Spatial epidemiological analysis of Lyme disease in southern Ontario utilizing Google Trends searches

Publication: Environmental Health Review22 February 2022


Lyme disease is of growing concern in Ontario with endemic areas increasing in size. Differential diagnosis of Lyme disease patients should include their exposure status assuming knowledge of high-risk areas. The goal of this study was a spatial analysis of Lyme disease in southern Ontario for the years 2015–2019 with a focus on the association between Lyme disease prevalence and Internet search frequencies recorded by Google Trends. A choropleth map visualized the raw prevalence of Lyme disease across the 28 public health units of southern Ontario. A disease cluster comprising five public health units was identified in eastern Ontario using the flexible scan statistic (standard morbidity ratio = 4.9, p = 0.01). Poisson regression modeling revealed an association between Lyme disease prevalence and the search term “Lyme disease” in Google Trends (p = 0.032). Lyme disease prevalence was correlated with Google Trend searches, with an increase in relative risk by a factor of 1.19 (CI95%: 1.03, 1.39) for every 1% increase in search activity. Knowledge of the existence and location of high-risk or exposure areas for Lyme disease is important to properly diagnose patients. Exploiting the association between Lyme disease and Internet search activity by the population at risk can also further disease surveillance.


Lyme disease is an emerging vector-borne disease transmitted by the blacklegged tick (Ixodes scapularis), which occurs in temperate zones across the northern hemisphere (Marques, 2010; Ogden et al., 2009). The number of annually reported cases in Canada has increased from 144 to 1,487 between 2009 and 2018 (GOC, 2021). The Canadian provinces of Ontario, Quebec, and Nova Scotia make up a noteworthy amount of these cases, indicating that blacklegged tick populations have been established there for years and will continue to increase in abundance (GOC, 2021).
Lyme disease is the most reported vector-borne disease in the United States and is Canada’s most common tick-borne illness (Lindsay, 2016; Wormser et al., 2006). Lyme disease has been emerging across the United States and Canada since the 1970s and is spreading further geographically in recent years (Marques, 2010). Endemic tick areas have been gradually moving towards central and eastern Canada (Ogden et al., 2009). With endemic areas growing, it has caused Lyme disease cases to increase exponentially over the last several years (Lindsay, 2016). Therefore, tick surveillance and the notification of Public Health Units (PHUs) of endemic areas is considered essential to ensure patients are properly diagnosed and treated (Lindsay, 2016).
Lyme disease is caused by infection with the spiral shaped bacterium known as Borrelia burgdorferi and is transmitted in Canada by the bite of the blacklegged tick (Marques, 2010). Lyme disease can be identified primarily by skin lesions and erythema migrans, which can grow larger than 5 cm in diameter from the site of the bite (Lantos et al., 2021; Ogden et al., 2009). Early diagnosis is critical in preventing severe Lyme disease. If noticed early enough the disease can be treated with antibiotics (Lantos et al., 2021; Ogden et al., 2009). The Lyme diagnosis begins by examining the bite spot (Lantos et al., 2021; Ogden et al., 2009). If an erythema migrans spot is recognized, immediate treatment with antibiotics is advocated to halt further spread of the bacterium and avoid any possible health complications. Additional tests are conducted for patients not showing lesions but experiencing specific neurologic manifestations or advanced atrioventricular heart block (Wormser et al., 2006). Further examination entails a two-tiered test provided by Canada’s Public Health laboratories, which consist of an enzyme-linked immunosorbent assay (ELISA) paired with a Western blot (Lantos et al., 2021; Ogden et al., 2009). The first assay is known to have a low sensitivity to early Lyme, thus the Western blot allows for increased sensitivity (Ogden et al., 2009). Interpretation of the diagnostic tests is further informed by the patient’s exposure status to any endemic areas (Lantos et al., 2021; Ogden et al., 2009). Any suspicions of Lyme should be taken seriously. When the lesions begin to disappear, the bacterium begins to spread hematogenously throughout the body, potentially causing serious issues and (or) damage to the patient’s nervous system, heart, and joints (Lantos et al., 2021; Marques, 2010; Ogden et al., 2009). The consequences that could arise are Lyme meningitis, Lyme carditis, Lyme arthritis, and other neurologically debilitating and potentially life-threatening diseases that require long-term care (Wormser et al., 2006).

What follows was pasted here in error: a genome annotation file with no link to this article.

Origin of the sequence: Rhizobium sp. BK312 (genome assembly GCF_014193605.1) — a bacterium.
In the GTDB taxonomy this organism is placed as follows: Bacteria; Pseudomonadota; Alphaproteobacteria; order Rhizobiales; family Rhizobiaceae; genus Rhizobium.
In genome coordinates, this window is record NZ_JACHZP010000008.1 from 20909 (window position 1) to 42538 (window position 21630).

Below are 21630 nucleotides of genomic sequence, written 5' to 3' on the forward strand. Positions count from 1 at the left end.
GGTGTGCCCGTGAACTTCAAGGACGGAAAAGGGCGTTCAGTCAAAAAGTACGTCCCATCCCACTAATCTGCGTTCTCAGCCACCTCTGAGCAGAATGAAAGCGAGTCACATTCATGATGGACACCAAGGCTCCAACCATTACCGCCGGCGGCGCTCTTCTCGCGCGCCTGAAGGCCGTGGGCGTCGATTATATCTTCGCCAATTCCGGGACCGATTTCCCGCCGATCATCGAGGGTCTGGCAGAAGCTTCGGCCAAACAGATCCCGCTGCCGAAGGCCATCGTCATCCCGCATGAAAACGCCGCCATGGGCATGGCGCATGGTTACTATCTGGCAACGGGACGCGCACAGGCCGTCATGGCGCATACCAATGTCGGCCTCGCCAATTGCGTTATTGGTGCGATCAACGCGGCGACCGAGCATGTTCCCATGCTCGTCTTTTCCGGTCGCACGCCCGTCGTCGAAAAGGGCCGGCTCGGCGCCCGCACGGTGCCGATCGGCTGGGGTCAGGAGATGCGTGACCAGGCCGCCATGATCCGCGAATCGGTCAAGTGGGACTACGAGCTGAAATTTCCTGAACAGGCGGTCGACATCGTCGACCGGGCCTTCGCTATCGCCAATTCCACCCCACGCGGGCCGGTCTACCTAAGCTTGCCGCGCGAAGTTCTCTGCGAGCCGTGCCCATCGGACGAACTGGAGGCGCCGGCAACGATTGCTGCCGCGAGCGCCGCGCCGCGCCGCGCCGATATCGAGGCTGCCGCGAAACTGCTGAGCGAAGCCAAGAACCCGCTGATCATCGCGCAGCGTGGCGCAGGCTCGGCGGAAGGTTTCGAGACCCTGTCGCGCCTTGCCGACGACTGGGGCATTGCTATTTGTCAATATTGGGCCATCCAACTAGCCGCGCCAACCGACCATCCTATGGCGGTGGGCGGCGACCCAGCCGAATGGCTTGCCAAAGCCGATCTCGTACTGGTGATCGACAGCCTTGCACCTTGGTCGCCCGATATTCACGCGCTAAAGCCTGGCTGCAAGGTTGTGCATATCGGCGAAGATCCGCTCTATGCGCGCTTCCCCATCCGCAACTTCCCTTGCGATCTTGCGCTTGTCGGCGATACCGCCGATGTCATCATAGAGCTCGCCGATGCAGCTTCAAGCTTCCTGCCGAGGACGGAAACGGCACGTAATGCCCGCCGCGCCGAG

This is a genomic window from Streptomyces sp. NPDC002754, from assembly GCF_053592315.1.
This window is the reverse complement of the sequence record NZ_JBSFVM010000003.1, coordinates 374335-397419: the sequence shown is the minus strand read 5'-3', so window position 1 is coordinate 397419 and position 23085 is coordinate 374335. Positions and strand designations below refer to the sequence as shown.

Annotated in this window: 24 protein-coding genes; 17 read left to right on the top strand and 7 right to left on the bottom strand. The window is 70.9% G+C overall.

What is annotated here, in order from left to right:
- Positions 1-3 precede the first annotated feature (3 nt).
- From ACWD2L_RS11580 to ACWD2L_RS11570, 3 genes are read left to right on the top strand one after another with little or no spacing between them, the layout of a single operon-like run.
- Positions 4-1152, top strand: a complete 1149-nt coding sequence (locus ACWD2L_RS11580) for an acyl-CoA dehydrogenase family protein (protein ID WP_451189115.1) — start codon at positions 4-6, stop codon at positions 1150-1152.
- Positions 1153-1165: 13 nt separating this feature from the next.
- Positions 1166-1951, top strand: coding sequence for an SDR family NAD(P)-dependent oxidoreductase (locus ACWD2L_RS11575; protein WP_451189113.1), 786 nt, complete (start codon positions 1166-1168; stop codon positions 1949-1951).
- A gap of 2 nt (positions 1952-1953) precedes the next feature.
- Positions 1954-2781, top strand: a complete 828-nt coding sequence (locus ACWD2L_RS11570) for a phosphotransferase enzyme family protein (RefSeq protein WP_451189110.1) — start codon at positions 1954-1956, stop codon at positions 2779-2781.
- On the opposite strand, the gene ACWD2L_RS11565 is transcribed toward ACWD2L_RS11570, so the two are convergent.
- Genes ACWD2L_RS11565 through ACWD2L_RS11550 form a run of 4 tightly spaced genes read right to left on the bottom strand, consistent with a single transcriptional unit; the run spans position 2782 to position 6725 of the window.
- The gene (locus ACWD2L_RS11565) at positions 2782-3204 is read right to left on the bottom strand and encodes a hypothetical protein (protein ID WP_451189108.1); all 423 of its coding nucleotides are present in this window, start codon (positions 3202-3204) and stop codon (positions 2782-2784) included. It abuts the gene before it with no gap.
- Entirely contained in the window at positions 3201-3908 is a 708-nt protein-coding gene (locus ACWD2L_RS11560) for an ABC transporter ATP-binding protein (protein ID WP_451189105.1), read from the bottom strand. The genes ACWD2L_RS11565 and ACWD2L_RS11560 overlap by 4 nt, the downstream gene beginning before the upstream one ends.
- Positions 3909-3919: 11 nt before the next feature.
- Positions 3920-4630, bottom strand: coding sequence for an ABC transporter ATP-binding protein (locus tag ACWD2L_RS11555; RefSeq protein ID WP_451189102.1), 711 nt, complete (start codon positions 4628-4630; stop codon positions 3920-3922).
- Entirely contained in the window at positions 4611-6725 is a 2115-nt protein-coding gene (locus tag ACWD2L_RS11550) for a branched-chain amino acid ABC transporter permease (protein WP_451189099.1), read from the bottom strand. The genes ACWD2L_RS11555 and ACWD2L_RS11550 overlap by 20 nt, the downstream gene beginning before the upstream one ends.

With Internet technology becoming a greater asset, scientists have become more inclined to use it to their advantage. Google’s search engine has become a popular gateway for the general public seeking medical information (Seifter et al., 2010). Google Trends is a feature that allows individuals to acquire data and graphs that recall search frequencies for various search terms and/or topics (Seifter et al., 2010). This can be used alongside disease frequencies to aid in surveillance and determining whether Lyme disease is spreading or becoming more prevalent in an area on the basis of an increase in search traffic.
With increasing cases of Lyme disease, it remains unclear how endemic areas are expanding or shifting. Identifying these hot spots and new endemic areas can reduce patient misdiagnosis as well as allow there to be a greater awareness brought towards spatial changes. The general goal of this project was to study the geographic distribution of Lyme disease in southern Ontario between the years of 2015 and 2019. The specific objectives were to develop a disease map, identify clusters and respective high-risk areas, and to analyze the relationship of Lyme prevalence with Google Trends.